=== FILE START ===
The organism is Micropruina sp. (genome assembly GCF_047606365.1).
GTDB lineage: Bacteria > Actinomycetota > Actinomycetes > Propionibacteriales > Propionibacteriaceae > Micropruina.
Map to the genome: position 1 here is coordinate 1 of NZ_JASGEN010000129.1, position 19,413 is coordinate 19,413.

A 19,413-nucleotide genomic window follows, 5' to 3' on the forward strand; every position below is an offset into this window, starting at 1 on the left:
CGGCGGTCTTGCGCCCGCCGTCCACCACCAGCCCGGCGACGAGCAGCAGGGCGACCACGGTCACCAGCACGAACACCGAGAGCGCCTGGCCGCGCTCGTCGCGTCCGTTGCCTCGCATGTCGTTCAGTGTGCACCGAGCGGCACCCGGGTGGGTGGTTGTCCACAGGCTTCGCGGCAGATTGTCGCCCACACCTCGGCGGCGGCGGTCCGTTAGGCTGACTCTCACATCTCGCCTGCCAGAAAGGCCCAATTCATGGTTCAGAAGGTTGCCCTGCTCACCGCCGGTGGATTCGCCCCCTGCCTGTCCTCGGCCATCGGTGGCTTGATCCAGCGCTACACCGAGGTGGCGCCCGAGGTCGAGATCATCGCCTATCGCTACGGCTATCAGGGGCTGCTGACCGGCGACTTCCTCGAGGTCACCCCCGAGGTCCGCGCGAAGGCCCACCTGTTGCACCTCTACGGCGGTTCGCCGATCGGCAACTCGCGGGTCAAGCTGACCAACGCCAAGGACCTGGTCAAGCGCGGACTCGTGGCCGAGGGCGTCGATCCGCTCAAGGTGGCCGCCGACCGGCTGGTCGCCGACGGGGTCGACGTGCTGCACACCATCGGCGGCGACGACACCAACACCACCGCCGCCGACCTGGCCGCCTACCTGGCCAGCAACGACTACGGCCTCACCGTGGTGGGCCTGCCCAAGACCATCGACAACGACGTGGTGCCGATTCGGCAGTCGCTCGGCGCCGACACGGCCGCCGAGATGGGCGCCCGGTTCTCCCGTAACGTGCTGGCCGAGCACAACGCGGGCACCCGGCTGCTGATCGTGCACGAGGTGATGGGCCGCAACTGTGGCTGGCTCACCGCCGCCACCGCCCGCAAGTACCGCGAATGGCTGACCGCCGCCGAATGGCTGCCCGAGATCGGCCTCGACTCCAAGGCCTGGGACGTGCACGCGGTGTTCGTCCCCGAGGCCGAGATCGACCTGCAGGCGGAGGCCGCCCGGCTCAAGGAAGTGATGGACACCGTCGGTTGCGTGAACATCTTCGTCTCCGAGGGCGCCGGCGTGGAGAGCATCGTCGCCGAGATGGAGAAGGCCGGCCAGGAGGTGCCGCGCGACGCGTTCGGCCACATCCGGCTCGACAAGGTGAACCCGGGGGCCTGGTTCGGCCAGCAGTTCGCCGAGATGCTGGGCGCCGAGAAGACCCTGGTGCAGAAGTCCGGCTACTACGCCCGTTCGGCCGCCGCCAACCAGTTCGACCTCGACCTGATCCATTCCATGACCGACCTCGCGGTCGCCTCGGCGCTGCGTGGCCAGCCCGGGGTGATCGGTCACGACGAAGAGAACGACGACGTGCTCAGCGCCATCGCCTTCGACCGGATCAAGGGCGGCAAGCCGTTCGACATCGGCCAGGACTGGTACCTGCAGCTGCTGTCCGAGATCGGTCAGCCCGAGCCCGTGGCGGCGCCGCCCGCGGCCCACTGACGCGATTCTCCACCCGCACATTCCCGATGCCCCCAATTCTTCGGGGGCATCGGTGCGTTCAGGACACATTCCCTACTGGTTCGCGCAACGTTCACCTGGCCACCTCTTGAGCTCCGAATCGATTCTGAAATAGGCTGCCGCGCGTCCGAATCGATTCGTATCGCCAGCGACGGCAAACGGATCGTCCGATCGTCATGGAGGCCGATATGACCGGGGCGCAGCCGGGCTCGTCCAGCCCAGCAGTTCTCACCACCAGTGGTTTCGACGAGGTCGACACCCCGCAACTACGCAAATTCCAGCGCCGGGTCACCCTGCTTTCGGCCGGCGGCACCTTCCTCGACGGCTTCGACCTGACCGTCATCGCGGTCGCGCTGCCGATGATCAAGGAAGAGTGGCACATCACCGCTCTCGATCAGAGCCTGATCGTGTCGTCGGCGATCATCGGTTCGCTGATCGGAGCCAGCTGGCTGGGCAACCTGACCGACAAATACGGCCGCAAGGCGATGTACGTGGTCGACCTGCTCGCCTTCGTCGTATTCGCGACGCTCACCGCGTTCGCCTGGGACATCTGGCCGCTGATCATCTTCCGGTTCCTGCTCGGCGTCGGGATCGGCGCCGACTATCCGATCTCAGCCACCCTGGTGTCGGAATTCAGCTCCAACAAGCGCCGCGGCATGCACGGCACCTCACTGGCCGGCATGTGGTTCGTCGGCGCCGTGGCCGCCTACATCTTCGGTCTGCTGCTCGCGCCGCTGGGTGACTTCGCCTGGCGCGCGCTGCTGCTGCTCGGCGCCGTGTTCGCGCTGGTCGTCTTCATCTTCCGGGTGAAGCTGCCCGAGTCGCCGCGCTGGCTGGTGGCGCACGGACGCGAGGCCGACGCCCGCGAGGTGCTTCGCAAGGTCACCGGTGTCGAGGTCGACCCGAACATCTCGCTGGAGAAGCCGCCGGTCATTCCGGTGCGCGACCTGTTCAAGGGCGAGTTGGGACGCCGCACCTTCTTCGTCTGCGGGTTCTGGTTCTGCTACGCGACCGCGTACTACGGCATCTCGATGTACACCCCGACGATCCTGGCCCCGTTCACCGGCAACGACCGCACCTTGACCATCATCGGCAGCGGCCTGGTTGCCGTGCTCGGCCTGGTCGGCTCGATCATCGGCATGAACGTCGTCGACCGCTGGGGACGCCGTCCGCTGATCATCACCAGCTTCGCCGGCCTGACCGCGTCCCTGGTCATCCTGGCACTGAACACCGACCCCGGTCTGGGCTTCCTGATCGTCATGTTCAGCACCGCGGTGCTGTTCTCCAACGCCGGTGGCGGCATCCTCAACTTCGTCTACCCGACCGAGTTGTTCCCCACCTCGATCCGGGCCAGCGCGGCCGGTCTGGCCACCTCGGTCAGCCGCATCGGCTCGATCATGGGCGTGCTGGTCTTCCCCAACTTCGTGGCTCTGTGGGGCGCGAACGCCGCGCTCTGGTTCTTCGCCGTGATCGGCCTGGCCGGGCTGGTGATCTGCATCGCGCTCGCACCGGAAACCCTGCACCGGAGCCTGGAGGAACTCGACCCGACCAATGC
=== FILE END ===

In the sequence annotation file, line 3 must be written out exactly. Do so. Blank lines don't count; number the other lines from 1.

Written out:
Map to the genome: position 1 here is coordinate 1 of NZ_JASGEN010000129.1, position 19,413 is coordinate 19,413.